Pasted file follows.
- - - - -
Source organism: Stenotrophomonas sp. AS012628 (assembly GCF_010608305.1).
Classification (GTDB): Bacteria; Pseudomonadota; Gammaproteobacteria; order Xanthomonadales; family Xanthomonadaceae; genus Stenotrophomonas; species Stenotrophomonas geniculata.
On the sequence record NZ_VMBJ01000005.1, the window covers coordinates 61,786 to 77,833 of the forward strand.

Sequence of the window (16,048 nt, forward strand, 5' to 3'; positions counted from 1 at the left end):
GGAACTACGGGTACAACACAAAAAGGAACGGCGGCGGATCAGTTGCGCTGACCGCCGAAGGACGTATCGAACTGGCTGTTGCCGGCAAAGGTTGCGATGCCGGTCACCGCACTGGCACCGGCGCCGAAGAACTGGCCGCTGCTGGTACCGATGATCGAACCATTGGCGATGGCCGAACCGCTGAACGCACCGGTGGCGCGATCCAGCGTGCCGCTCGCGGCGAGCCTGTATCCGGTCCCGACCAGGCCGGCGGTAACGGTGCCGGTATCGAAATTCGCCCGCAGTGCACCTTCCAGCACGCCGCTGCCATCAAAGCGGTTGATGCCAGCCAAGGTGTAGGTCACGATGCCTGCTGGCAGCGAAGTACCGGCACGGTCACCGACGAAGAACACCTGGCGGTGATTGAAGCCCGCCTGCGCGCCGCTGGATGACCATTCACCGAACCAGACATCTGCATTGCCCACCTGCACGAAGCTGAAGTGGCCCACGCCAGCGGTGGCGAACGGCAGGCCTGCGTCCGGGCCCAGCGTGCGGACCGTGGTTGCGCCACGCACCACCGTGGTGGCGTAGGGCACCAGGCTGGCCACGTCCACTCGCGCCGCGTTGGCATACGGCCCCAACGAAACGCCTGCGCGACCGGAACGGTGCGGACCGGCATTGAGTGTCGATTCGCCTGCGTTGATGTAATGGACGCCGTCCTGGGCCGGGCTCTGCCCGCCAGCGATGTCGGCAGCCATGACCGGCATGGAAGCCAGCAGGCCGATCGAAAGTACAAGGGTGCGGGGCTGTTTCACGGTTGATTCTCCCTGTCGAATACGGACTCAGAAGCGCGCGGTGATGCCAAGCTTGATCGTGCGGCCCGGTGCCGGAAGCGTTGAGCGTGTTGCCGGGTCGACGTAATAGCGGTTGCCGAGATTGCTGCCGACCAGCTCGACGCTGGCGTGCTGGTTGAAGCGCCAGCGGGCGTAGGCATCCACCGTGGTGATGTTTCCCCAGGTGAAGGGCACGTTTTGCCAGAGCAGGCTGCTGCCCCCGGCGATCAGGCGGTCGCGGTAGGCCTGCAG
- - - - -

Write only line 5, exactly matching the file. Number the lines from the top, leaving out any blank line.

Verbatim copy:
GGAACTACGGGTACAACACAAAAAGGAACGGCGGCGGATCAGTTGCGCTGACCGCCGAAGGACGTATCGAACTGGCTGTTGCCGGCAAAGGTTGCGATGCCGGTCACCGCACTGGCACCGGCGCCGAAGAACTGGCCGCTGCTGGTACCGATGATCGAACCATTGGCGATGGCCGAACCGCTGAACGCACCGGTGGCGCGATCCAGCGTGCCGCTCGCGGCGAGCCTGTATCCGGTCCCGACCAGGCCGGCGGTAACGGTGCCGGTATCGAAATTCGCCCGCAGTGCACCTTCCAGCACGCCGCTGCCATCAAAGCGGTTGATGCCAGCCAAGGTGTAGGTCACGATGCCTGCTGGCAGCGAAGTACCGGCACGGTCACCGACGAAGAACACCTGGCGGTGATTGAAGCCCGCCTGCGCGCCGCTGGATGACCATTCACCGAACCAGACATCTGCATTGCCCACCTGCACGAAGCTGAAGTGGCCCACGCCAGCGGTGGCGAACGGCAGGCCTGCGTCCGGGCCCAGCGTGCGGACCGTGGTTGCGCCACGCACCACCGTGGTGGCGTAGGGCACCAGGCTGGCCACGTCCACTCGCGCCGCGTTGGCATACGGCCCCAACGAAACGCCTGCGCGACCGGAACGGTGCGGACCGGCATTGAGTGTCGATTCGCCTGCGTTGATGTAATGGACGCCGTCCTGGGCCGGGCTCTGCCCGCCAGCGATGTCGGCAGCCATGACCGGCATGGAAGCCAGCAGGCCGATCGAAAGTACAAGGGTGCGGGGCTGTTTCACGGTTGATTCTCCCTGTCGAATACGGACTCAGAAGCGCGCGGTGATGCCAAGCTTGATCGTGCGGCCCGGTGCCGGAAGCGTTGAGCGTGTTGCCGGGTCGACGTAATAGCGGTTGCCGAGATTGCTGCCGACCAGCTCGACGCTGGCGTGCTGGTTGAAGCGCCAGCGGGCGTAGGCATCCACCGTGGTGATGTTTCCCCAGGTGAAGGGCACGTTTTGCCAGAGCAGGCTGCTGCCCCCGGCGATCAGGCGGTCGCGGTAGGCCTGCAG